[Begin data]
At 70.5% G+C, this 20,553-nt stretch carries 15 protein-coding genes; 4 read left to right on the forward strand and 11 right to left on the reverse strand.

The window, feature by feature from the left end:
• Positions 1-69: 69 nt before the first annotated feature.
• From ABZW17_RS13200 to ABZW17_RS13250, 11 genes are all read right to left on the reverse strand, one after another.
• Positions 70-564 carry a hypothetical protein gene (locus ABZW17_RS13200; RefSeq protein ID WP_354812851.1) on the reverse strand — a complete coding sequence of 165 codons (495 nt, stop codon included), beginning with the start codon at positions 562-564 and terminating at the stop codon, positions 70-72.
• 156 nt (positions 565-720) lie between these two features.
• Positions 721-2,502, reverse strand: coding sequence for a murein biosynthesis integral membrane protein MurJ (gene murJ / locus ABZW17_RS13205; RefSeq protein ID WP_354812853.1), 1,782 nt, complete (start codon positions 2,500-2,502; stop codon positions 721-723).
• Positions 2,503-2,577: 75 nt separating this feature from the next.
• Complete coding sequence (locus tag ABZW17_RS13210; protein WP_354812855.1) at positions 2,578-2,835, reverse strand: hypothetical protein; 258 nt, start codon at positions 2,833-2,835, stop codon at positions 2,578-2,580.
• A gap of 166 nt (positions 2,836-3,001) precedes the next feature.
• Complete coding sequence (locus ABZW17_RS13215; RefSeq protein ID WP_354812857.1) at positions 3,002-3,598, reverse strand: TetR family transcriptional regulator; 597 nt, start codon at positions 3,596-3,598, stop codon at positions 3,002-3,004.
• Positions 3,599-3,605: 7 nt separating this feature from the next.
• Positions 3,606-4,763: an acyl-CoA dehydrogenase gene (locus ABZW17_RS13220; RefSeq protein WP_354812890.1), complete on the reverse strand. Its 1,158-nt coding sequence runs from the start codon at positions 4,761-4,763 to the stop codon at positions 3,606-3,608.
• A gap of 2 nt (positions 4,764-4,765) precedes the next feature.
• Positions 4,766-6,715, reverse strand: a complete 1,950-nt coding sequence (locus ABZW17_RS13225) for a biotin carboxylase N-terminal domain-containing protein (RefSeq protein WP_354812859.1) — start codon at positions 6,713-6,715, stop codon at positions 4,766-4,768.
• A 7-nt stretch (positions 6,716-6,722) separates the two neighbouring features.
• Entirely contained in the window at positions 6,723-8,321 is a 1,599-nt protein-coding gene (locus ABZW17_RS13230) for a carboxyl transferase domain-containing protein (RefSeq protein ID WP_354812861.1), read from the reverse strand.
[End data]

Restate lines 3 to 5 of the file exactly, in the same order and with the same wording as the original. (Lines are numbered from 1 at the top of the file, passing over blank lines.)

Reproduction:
• Positions 1-69: 69 nt before the first annotated feature.
• From ABZW17_RS13200 to ABZW17_RS13250, 11 genes are all read right to left on the reverse strand, one after another.
• Positions 70-564 carry a hypothetical protein gene (locus ABZW17_RS13200; RefSeq protein ID WP_354812851.1) on the reverse strand — a complete coding sequence of 165 codons (495 nt, stop codon included), beginning with the start codon at positions 562-564 and terminating at the stop codon, positions 70-72.